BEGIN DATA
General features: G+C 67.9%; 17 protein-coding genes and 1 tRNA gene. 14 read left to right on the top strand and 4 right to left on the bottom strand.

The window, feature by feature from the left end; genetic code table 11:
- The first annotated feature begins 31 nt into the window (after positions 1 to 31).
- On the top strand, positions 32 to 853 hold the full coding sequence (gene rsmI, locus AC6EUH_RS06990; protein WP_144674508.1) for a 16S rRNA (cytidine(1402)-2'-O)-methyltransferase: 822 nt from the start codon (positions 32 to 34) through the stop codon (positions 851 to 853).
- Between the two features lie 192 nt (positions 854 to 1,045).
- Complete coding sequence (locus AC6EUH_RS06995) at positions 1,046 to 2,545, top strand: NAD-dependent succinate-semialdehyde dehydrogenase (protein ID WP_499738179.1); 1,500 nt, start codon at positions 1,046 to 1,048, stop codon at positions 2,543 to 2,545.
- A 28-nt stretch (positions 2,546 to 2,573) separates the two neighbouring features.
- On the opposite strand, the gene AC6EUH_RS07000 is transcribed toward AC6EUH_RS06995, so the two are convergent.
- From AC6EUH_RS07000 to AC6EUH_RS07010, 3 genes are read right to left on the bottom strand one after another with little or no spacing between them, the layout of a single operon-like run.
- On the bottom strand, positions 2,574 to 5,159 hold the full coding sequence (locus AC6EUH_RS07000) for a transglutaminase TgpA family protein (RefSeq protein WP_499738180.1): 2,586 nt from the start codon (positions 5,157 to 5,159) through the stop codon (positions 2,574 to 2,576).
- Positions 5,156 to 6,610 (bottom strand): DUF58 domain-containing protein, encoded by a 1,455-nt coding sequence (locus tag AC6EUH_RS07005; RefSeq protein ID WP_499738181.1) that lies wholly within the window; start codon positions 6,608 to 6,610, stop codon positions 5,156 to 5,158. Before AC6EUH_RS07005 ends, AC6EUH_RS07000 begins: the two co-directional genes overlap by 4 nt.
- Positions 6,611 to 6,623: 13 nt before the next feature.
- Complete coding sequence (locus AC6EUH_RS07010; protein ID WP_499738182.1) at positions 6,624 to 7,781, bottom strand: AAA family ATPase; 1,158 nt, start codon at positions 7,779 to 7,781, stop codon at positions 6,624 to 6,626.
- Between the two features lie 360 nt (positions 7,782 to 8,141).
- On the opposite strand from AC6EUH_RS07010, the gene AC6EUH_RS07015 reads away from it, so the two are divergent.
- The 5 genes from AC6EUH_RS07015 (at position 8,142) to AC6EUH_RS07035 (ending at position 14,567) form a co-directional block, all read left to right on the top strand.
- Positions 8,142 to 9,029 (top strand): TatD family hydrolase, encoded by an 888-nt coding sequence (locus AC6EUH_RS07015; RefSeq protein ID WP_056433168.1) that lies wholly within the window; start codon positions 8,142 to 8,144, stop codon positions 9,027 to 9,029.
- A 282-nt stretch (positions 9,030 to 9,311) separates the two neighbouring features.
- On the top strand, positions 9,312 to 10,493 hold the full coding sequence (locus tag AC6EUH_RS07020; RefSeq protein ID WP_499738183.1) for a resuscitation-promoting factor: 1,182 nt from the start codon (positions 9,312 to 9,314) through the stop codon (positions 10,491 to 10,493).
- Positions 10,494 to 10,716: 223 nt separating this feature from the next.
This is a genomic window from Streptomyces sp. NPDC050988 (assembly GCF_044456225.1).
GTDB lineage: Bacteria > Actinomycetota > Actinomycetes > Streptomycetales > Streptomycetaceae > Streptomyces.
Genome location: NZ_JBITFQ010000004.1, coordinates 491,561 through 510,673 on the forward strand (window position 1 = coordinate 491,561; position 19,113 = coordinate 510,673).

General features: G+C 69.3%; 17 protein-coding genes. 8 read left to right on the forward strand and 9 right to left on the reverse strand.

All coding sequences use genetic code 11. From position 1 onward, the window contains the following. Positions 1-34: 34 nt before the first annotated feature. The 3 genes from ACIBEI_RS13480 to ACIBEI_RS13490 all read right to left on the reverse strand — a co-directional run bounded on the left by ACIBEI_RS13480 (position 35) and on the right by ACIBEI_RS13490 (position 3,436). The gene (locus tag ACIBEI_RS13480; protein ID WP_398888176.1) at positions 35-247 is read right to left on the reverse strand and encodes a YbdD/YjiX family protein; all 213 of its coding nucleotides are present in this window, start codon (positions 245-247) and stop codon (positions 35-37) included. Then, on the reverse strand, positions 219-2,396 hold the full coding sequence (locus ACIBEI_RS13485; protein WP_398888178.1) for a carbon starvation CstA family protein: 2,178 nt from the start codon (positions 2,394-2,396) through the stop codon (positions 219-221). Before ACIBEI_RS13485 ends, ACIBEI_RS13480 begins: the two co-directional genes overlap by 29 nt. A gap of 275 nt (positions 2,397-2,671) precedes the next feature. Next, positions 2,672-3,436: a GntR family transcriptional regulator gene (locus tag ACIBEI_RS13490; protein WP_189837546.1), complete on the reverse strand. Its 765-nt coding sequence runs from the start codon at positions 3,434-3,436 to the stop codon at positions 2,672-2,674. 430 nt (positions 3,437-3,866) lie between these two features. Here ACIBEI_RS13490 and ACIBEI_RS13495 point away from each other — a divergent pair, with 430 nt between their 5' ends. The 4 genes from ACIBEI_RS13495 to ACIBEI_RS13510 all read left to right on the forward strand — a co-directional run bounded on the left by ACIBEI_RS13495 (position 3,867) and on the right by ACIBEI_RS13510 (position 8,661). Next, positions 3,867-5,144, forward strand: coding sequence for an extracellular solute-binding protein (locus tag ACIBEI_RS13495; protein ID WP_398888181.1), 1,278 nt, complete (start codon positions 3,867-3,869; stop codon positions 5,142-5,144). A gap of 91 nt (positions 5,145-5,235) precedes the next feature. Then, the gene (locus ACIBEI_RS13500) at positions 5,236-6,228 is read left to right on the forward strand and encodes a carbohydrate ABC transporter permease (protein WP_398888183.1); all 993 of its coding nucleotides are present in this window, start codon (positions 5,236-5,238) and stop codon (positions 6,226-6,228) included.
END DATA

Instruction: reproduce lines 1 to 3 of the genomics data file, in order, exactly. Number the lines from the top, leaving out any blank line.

General features: G+C 67.9%; 17 protein-coding genes and 1 tRNA gene. 14 read left to right on the top strand and 4 right to left on the bottom strand.

The window, feature by feature from the left end; genetic code table 11:
- The first annotated feature begins 31 nt into the window (after positions 1 to 31).